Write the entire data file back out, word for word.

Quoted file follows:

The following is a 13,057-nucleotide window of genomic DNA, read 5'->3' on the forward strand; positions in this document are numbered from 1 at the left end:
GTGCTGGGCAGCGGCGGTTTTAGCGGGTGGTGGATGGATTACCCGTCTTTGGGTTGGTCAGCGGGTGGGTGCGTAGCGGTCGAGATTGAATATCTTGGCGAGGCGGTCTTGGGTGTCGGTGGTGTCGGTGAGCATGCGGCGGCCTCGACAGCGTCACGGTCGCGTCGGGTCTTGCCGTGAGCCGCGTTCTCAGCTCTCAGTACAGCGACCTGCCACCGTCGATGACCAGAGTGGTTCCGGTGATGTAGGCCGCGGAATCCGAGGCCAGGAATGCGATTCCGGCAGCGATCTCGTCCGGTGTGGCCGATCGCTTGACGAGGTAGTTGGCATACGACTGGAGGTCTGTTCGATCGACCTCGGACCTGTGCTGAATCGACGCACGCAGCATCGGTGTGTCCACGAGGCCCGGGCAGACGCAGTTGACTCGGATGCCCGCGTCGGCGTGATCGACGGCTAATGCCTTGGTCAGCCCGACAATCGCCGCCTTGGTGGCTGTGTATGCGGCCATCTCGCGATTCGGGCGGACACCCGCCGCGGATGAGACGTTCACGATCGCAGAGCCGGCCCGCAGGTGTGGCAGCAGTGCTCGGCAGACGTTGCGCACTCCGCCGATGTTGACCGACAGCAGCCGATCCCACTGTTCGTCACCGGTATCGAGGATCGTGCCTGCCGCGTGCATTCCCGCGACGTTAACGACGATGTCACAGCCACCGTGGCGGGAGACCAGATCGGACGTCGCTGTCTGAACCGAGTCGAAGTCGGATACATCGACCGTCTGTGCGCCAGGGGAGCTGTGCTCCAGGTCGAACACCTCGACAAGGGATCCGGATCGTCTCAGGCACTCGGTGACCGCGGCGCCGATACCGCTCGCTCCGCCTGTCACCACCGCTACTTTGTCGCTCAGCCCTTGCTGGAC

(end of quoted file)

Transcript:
The following is a 13,057-nucleotide window of genomic DNA, read 5'->3' on the forward strand; positions in this document are numbered from 1 at the left end:
GTGCTGGGCAGCGGCGGTTTTAGCGGGTGGTGGATGGATTACCCGTCTTTGGGTTGGTCAGCGGGTGGGTGCGTAGCGGTCGAGATTGAATATCTTGGCGAGGCGGTCTTGGGTGTCGGTGGTGTCGGTGAGCATGCGGCGGCCTCGACAGCGTCACGGTCGCGTCGGGTCTTGCCGTGAGCCGCGTTCTCAGCTCTCAGTACAGCGACCTGCCACCGTCGATGACCAGAGTGGTTCCGGTGATGTAGGCCGCGGAATCCGAGGCCAGGAATGCGATTCCGGCAGCGATCTCGTCCGGTGTGGCCGATCGCTTGACGAGGTAGTTGGCATACGACTGGAGGTCTGTTCGATCGACCTCGGACCTGTGCTGAATCGACGCACGCAGCATCGGTGTGTCCACGAGGCCCGGGCAGACGCAGTTGACTCGGATGCCCGCGTCGGCGTGATCGACGGCTAATGCCTTGGTCAGCCCGACAATCGCCGCCTTGGTGGCTGTGTATGCGGCCATCTCGCGATTCGGGCGGACACCCGCCGCGGATGAGACGTTCACGATCGCAGAGCCGGCCCGCAGGTGTGGCAGCAGTGCTCGGCAGACGTTGCGCACTCCGCCGATGTTGACCGACAGCAGCCGATCCCACTGTTCGTCACCGGTATCGAGGATCGTGCCTGCCGCGTGCATTCCCGCGACGTTAACGACGATGTCACAGCCACCGTGGCGGGAGACCAGATCGGACGTCGCTGTCTGAACCGAGTCGAAGTCGGATACATCGACCGTCTGTGCGCCAGGGGAGCTGTGCTCCAGGTCGAACACCTCGACAAGGGATCCGGATCGTCTCAGGCACTCGGTGACCGCGGCGCCGATACCGCTCGCTCCGCCTGTCACCACCGCTACTTTGTCGCTCAGCCCTTGCTGGAC